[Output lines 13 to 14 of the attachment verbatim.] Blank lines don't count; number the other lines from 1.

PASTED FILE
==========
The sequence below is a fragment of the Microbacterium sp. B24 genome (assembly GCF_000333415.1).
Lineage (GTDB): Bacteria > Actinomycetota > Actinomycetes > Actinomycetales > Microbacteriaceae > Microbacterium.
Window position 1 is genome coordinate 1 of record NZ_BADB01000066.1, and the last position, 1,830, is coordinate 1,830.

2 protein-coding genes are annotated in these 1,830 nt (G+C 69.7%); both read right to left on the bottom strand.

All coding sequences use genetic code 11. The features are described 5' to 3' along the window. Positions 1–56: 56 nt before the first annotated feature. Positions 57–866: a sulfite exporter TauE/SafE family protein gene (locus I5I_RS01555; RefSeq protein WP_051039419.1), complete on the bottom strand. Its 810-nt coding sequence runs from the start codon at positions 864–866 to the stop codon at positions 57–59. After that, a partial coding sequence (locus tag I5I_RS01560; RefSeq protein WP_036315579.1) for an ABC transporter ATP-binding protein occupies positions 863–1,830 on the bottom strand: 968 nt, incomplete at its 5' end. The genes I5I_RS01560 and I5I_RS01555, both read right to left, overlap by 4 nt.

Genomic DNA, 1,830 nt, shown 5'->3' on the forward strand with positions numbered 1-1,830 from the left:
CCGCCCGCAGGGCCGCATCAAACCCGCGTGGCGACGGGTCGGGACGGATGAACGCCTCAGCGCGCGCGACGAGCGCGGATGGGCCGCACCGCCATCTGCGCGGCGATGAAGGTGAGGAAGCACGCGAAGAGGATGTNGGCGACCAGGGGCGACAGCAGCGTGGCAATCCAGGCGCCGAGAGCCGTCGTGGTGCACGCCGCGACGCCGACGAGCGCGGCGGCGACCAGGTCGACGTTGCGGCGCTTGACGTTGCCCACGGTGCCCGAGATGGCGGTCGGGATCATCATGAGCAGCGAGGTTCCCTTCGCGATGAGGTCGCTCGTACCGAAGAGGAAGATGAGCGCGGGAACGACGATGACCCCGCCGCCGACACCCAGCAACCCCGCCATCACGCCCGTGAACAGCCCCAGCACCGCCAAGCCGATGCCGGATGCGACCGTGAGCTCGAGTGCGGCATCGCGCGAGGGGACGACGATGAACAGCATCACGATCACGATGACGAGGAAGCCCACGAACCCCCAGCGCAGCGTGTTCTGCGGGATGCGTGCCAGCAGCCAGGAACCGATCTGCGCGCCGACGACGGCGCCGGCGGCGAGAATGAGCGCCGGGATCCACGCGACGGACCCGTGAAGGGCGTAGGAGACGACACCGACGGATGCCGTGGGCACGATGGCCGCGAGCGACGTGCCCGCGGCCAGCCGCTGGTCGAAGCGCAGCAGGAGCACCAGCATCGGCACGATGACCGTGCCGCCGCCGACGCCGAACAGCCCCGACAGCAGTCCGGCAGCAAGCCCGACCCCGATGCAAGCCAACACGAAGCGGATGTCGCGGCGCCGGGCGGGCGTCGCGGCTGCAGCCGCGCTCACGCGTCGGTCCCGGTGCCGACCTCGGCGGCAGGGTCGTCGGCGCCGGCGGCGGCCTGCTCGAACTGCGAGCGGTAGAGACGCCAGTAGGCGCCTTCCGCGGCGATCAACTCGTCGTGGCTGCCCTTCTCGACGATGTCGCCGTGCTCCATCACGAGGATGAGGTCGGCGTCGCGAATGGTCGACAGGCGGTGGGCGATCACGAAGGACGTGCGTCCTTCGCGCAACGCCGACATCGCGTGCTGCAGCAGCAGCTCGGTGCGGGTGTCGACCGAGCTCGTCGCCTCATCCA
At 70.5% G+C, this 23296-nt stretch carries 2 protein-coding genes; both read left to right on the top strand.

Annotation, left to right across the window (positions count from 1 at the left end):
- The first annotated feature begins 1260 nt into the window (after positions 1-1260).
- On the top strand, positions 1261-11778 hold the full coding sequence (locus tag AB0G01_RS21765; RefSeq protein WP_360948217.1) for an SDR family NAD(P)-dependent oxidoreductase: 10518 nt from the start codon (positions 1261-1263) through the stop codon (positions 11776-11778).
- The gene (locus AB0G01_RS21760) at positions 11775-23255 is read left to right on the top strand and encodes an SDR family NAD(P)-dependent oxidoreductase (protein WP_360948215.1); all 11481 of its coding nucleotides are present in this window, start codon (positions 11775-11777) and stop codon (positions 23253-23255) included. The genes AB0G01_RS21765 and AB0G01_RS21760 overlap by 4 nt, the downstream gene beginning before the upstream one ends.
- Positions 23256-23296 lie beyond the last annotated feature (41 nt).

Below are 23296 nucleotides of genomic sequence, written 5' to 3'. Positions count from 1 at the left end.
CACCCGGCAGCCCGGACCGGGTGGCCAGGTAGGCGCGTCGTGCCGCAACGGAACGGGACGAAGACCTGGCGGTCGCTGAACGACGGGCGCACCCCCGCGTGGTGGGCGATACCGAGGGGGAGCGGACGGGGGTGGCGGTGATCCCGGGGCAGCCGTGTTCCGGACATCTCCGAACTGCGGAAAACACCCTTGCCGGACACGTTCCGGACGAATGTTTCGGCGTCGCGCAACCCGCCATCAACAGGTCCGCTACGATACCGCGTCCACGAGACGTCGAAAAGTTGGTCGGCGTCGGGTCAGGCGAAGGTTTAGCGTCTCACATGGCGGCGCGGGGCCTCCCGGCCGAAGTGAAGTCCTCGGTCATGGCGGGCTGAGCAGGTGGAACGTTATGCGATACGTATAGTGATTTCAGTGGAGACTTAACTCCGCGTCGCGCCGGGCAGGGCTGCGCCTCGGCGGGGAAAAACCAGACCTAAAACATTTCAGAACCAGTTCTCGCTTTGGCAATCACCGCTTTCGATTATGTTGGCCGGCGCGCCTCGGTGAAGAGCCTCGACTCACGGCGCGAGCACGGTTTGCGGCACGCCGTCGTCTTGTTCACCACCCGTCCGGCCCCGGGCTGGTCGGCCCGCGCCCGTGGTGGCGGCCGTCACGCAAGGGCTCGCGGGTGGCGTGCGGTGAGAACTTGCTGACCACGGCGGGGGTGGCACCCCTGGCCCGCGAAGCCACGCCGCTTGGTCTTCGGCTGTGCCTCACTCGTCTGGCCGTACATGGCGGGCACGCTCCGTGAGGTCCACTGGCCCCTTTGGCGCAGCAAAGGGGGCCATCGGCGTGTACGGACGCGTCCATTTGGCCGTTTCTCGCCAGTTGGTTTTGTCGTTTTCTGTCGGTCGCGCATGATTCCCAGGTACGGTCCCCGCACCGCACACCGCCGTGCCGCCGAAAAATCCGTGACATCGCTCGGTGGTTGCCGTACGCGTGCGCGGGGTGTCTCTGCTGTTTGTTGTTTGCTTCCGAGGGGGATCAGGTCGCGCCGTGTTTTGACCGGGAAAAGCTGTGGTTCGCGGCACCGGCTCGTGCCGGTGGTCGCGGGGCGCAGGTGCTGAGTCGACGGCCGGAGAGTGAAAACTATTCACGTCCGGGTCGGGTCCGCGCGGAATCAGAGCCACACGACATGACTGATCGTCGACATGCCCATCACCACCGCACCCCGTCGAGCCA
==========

- Positions 23256-23296 lie beyond the last annotated feature (41 nt).

Below are 23296 nucleotides of genomic sequence, written 5' to 3'. Positions count from 1 at the left end.